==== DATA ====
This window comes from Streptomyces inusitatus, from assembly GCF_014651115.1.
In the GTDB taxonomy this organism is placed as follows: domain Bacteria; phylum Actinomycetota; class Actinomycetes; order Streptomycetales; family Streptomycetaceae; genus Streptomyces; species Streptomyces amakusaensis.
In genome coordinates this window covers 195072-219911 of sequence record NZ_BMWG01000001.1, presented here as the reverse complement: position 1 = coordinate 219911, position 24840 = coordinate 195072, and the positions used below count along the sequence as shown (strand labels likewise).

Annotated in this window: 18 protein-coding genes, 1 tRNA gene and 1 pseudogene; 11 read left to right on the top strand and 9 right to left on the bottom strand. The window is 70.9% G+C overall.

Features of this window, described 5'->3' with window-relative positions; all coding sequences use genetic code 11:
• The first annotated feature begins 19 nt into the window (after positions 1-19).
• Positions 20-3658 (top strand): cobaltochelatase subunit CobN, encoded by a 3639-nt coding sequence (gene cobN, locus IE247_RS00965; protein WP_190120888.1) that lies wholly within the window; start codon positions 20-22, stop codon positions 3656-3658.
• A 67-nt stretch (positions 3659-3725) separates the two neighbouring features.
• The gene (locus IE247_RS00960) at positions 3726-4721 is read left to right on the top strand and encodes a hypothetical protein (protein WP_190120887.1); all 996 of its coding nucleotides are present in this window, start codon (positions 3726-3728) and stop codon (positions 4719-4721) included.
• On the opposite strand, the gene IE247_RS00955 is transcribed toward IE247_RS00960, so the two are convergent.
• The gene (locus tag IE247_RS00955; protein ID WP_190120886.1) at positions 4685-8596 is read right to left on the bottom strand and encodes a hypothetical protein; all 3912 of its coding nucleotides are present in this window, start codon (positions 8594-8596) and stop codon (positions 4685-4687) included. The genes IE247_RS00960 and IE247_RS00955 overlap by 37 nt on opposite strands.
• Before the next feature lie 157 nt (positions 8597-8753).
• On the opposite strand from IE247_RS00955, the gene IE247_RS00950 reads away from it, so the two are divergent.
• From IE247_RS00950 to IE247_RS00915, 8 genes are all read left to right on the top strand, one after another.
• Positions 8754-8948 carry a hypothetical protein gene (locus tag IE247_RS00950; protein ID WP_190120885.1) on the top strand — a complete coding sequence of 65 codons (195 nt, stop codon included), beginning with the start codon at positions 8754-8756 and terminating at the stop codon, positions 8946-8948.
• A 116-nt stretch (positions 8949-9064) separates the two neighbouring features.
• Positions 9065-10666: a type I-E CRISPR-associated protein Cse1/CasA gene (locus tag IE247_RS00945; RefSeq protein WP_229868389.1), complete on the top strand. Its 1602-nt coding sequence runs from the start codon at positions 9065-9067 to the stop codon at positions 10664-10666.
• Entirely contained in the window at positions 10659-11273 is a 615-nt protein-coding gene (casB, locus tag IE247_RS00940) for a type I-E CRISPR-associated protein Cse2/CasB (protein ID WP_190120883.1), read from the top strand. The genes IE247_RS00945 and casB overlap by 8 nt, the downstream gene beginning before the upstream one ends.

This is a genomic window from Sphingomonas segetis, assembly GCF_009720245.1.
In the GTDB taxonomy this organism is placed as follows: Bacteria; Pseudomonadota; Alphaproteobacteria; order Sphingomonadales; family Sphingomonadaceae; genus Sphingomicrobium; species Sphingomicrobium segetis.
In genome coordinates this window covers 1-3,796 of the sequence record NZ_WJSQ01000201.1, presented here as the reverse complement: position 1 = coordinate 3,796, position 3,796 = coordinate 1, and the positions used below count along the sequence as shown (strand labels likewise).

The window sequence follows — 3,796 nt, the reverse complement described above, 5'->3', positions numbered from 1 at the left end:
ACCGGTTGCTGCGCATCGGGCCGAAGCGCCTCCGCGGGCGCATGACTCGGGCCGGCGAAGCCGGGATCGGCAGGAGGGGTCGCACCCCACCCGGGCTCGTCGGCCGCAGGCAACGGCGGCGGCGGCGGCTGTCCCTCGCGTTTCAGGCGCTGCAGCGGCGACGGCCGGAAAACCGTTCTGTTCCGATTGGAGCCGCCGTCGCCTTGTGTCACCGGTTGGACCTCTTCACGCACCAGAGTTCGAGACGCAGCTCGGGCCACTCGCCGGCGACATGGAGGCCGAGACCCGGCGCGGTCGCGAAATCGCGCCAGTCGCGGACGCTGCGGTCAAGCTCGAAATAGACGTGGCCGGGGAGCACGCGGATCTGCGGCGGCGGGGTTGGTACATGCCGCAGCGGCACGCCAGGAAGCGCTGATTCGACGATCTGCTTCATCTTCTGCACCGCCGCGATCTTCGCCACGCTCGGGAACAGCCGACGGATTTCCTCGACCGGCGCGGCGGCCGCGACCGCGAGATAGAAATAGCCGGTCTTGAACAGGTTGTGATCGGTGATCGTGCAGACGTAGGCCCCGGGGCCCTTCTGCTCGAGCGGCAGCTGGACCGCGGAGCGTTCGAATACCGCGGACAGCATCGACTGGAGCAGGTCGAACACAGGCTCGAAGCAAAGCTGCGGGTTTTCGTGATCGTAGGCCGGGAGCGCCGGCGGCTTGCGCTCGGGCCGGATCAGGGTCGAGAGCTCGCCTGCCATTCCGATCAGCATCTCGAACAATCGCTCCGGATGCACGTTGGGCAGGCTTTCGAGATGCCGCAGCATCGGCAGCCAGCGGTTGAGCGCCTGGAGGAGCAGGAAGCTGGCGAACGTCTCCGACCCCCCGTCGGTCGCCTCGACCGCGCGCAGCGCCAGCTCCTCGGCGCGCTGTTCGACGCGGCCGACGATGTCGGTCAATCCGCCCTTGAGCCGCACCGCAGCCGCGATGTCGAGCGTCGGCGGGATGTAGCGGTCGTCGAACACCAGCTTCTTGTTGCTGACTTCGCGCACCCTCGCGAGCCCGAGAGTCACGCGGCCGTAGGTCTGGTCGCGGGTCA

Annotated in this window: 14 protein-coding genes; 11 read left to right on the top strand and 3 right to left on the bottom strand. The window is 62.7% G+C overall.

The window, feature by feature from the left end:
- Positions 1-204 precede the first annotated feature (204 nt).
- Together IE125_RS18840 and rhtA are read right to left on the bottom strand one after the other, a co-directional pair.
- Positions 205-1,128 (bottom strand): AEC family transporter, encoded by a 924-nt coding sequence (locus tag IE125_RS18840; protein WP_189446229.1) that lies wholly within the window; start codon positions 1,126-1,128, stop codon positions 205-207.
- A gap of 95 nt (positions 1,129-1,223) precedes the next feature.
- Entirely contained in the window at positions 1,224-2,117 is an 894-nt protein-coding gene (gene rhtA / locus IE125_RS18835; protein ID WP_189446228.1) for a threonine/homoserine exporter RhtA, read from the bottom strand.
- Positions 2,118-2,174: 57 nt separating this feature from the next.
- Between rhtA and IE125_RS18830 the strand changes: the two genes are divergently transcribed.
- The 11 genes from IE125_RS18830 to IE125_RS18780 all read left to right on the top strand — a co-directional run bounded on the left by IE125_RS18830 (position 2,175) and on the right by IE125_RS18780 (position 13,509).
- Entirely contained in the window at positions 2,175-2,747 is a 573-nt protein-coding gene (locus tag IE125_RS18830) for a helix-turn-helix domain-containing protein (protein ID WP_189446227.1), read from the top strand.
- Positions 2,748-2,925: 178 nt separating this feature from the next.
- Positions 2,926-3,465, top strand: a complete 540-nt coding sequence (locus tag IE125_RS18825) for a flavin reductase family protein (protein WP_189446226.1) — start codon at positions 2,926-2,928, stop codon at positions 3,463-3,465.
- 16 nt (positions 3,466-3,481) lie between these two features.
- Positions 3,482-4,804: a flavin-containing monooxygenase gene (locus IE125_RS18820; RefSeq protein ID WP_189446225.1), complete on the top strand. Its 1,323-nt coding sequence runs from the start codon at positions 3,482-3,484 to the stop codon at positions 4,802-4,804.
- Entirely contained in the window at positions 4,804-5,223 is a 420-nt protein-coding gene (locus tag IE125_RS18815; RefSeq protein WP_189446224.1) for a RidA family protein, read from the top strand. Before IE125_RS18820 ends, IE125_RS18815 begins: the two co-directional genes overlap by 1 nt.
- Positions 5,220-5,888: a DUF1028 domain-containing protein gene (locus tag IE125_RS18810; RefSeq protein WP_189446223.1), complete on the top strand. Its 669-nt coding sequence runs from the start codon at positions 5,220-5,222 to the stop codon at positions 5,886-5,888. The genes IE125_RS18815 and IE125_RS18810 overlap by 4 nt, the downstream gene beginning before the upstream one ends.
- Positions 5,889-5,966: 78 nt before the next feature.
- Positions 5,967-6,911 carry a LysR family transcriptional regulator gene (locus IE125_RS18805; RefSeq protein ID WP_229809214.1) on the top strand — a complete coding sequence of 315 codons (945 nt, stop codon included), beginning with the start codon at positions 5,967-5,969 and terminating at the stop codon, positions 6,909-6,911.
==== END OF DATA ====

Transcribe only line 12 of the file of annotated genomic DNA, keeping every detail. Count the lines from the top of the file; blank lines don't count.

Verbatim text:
• Before the next feature lie 157 nt (positions 8597-8753).